Chef Jenn Louis and the Mushroom Council stopped by our test kitchens recently to cook us lunch (seriously, how lucky are we?). On the menu: mushroom meatball burgers with mozzarella and savory tomato butter. Louis subbed in a good portion of the meat for mushrooms, a swap that’s right in line with our flip the protein idea. The results were delicious. Scratch that; the results were better than your traditional burger. I asked Louis to tell us more about her protein flip philosophy.
“We’re one of the only food cultures that thinks of vegetables as side dishes,” she says. “Most other cultures incorporate vegetables into every dish so they get a different balance of nutrition.” While the idea of shifting meat off the center of the plate is rather novel for Americans, many cultures have been doing this all along. And their health statistics compared to ours are, well, better.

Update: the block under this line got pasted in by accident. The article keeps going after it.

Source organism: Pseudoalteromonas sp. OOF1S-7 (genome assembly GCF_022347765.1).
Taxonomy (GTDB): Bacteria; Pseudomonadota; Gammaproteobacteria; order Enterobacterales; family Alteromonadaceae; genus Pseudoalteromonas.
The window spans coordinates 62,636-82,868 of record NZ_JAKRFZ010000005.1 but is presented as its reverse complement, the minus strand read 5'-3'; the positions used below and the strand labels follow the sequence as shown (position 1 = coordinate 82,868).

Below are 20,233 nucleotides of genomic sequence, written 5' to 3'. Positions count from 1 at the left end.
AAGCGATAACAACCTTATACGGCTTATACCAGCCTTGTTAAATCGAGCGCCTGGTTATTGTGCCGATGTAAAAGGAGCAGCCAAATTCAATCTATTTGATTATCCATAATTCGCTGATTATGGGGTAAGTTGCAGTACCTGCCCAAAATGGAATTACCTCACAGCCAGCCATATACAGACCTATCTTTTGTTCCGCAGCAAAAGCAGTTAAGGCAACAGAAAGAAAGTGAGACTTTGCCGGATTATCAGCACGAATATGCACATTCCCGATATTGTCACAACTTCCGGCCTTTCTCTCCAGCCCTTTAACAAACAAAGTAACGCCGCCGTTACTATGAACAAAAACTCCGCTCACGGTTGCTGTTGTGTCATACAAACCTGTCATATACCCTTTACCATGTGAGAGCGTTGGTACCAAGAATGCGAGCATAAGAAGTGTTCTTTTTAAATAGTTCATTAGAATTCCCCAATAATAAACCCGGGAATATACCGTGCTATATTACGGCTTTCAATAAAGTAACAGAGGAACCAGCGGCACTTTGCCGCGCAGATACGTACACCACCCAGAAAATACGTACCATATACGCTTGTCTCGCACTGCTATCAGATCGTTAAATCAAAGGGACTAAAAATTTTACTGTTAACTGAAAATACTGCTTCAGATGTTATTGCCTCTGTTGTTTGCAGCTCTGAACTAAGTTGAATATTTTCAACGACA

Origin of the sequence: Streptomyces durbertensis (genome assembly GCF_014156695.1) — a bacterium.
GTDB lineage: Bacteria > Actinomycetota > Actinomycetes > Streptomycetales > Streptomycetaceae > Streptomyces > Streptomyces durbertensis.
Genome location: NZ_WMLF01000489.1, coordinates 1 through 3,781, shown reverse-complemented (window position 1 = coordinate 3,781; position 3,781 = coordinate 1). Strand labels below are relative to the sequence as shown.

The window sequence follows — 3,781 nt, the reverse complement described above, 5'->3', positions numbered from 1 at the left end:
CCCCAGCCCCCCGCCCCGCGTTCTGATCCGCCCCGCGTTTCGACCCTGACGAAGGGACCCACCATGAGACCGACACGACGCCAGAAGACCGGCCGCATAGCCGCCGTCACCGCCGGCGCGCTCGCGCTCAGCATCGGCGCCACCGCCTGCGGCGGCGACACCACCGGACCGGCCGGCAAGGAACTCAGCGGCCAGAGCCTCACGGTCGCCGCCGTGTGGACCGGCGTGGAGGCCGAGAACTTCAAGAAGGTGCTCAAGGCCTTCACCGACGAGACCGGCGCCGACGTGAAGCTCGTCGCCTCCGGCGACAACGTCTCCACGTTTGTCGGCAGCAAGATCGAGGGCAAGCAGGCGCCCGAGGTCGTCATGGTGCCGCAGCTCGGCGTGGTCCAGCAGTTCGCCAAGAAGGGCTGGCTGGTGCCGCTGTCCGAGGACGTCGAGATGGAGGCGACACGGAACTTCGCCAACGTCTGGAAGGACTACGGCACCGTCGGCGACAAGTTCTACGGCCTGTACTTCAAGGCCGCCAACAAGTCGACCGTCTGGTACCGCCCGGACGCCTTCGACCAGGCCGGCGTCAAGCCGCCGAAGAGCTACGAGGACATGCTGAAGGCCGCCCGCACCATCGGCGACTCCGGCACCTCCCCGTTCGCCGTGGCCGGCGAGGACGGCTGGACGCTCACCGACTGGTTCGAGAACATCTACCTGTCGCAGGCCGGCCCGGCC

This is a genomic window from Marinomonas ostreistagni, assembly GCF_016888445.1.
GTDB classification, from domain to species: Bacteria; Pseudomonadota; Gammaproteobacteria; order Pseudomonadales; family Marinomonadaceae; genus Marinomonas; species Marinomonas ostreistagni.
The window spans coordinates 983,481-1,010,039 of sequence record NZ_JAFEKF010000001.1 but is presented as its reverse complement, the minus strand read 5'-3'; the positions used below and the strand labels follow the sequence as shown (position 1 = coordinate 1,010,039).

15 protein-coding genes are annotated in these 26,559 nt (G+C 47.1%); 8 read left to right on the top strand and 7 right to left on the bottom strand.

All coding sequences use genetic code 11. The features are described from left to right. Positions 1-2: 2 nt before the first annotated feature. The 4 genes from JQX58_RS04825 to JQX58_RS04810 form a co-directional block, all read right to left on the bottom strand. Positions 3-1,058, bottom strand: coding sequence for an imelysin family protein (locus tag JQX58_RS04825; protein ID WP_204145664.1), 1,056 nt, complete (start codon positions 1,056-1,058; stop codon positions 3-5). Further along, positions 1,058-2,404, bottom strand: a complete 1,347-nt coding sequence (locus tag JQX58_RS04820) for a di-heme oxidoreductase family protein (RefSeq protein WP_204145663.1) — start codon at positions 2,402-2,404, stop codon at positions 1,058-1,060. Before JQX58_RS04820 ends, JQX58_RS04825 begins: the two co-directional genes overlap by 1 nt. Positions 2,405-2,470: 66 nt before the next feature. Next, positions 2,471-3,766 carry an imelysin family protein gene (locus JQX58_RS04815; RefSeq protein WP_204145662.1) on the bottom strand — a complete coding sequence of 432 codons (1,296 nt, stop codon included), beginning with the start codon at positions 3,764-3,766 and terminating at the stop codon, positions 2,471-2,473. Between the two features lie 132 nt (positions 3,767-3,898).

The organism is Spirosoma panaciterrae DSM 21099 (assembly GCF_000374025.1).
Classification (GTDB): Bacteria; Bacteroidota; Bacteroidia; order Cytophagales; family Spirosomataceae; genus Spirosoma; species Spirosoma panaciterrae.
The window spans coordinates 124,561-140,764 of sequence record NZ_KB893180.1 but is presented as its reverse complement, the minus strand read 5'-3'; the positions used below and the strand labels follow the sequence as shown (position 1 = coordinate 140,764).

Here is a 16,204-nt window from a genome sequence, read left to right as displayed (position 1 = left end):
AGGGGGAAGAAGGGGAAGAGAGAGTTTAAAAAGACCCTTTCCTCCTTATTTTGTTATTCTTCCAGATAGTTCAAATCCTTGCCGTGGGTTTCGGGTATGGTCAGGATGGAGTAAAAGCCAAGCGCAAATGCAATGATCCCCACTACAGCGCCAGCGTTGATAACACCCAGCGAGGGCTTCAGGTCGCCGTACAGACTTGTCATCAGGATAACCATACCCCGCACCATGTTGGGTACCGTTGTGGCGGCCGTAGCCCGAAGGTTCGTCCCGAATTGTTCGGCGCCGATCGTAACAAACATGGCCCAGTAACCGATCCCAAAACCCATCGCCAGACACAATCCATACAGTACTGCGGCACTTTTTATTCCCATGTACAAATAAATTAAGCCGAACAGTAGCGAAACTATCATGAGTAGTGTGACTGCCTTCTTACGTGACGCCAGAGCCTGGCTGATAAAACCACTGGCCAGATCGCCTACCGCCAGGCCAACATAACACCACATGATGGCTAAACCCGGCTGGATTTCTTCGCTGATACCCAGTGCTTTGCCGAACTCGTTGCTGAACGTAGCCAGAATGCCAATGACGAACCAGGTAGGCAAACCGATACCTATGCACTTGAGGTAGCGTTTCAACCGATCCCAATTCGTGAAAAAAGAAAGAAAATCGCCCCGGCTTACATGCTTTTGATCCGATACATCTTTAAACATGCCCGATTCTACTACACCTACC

Louis says that we should be eating more vegetables and whole foods in general, and not just for the reasons we’ve all heard. “Our body wants to break down food—it’s how the body cleans itself, how it pulls in the most nutrition. We feel good and live more productive lives when we eat well.”
For lunch, Louis combined ground pork with sautéed maitake mushrooms. “They’re not as watery as other mushrooms,” she says. “They have a substantial mouthfeel and a satisfying bite. And they have an almost truffle-y flavor.” At no point in her demonstration did Louis talk about disguising the mushrooms or sneaking an extra vegetable serving into the patty. It’s truly all about flavor—the nutrition is just an added bonus.
Keep an eye out for more plant-forward patties on restaurant menus and for our own flipped mushroom and beef burger in the May issue.
Full Article: Cooking Light.